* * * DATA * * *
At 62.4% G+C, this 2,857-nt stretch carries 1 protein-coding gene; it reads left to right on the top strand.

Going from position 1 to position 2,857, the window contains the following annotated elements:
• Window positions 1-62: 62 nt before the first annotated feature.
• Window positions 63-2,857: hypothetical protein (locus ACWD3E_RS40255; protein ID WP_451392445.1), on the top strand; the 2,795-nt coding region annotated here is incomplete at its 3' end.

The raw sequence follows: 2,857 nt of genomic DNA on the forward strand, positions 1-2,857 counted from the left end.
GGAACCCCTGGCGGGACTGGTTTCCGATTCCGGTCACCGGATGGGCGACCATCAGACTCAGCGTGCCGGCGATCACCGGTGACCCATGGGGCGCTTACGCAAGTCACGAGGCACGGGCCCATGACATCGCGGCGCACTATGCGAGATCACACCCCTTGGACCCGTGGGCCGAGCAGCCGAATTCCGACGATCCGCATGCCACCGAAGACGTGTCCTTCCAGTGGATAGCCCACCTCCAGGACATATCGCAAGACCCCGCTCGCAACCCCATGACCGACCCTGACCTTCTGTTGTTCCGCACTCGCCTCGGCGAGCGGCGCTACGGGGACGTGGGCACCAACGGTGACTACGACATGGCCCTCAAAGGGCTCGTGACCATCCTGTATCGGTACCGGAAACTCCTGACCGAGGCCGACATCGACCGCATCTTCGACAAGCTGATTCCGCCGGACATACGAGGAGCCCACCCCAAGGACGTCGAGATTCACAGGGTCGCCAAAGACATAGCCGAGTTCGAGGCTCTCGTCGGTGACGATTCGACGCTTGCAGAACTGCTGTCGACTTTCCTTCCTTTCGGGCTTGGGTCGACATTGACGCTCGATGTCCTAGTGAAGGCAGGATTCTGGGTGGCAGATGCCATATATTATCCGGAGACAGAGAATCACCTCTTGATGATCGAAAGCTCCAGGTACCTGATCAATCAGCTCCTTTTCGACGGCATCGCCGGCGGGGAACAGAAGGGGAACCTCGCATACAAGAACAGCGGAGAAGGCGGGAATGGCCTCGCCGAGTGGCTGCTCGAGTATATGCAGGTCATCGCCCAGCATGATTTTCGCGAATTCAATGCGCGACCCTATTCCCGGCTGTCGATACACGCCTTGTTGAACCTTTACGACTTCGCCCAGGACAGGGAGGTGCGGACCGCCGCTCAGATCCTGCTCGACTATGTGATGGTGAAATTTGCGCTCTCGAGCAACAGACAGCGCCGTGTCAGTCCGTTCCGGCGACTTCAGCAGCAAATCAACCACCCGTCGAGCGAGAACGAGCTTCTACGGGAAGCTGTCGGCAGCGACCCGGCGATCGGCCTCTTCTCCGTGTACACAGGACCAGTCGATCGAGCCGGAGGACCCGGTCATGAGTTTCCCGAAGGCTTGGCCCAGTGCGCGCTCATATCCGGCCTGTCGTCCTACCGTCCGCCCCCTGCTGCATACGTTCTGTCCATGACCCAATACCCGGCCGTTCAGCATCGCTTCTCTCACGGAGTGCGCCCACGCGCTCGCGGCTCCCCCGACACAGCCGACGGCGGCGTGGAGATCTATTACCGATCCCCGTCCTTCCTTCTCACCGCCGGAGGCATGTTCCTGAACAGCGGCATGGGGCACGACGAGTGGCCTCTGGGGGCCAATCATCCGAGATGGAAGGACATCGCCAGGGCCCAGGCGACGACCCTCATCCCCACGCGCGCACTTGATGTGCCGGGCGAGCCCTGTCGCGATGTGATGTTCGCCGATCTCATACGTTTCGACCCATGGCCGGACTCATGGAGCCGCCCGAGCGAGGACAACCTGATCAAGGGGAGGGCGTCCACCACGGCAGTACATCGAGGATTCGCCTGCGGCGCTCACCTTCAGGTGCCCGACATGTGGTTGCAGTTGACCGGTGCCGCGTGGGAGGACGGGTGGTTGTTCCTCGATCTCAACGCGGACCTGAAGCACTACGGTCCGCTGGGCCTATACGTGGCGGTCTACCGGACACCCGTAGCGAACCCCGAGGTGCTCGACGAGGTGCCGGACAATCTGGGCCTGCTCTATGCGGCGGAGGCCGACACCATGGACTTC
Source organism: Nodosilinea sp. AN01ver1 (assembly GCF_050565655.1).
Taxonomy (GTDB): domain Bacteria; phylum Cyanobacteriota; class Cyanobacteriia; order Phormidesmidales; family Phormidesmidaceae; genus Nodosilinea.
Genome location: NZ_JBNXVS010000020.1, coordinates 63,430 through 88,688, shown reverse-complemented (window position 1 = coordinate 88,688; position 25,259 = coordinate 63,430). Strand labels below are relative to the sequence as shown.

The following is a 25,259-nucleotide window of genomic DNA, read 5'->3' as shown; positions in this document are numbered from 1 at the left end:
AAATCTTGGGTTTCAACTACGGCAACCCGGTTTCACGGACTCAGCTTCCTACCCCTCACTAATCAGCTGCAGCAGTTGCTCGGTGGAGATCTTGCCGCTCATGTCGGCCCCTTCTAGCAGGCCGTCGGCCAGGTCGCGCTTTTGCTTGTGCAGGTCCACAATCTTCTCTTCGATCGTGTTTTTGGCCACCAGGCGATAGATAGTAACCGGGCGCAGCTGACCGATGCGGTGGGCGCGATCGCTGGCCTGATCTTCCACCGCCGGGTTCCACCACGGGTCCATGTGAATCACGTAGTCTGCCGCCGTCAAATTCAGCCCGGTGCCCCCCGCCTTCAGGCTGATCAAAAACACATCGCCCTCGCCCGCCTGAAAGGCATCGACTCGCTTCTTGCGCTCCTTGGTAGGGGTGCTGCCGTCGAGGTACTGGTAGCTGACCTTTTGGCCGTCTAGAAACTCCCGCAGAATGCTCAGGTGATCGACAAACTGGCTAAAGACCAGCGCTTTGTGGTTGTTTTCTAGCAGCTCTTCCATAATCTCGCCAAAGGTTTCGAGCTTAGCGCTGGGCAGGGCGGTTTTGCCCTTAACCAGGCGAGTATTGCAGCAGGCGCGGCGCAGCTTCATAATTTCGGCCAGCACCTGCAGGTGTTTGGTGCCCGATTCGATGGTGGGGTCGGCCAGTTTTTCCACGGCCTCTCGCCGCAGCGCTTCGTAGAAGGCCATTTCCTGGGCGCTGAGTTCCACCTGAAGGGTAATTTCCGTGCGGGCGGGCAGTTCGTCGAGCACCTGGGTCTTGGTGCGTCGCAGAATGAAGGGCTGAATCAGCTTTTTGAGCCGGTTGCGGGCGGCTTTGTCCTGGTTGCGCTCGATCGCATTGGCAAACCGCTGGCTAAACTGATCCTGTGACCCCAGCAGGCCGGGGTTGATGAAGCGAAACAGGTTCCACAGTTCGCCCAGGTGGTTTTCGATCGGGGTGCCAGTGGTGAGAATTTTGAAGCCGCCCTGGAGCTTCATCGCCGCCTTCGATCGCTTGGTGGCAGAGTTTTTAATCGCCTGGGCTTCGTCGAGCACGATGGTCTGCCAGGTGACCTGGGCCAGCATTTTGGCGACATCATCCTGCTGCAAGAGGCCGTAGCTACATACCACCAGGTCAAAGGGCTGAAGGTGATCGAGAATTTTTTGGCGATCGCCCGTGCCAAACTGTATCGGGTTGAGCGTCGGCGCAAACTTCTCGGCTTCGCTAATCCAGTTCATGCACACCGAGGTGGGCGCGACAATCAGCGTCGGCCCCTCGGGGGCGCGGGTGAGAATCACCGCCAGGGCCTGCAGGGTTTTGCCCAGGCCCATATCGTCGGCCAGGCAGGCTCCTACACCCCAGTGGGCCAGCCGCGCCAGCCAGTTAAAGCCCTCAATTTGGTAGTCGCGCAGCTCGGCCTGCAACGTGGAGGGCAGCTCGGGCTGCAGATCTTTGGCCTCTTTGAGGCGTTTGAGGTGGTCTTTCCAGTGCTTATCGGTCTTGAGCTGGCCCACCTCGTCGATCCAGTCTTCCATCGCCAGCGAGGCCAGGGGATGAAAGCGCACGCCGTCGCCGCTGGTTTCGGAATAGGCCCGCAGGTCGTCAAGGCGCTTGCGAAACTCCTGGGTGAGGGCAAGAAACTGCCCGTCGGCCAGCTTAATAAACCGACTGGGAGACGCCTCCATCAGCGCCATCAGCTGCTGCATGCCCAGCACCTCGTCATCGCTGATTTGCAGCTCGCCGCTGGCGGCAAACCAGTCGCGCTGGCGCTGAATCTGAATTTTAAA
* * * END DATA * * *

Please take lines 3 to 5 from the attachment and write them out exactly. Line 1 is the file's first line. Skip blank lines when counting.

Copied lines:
• Window positions 1-62: 62 nt before the first annotated feature.
• Window positions 63-2,857: hypothetical protein (locus ACWD3E_RS40255; protein ID WP_451392445.1), on the top strand; the 2,795-nt coding region annotated here is incomplete at its 3' end.

The raw sequence follows: 2,857 nt of genomic DNA on the forward strand, positions 1-2,857 counted from the left end.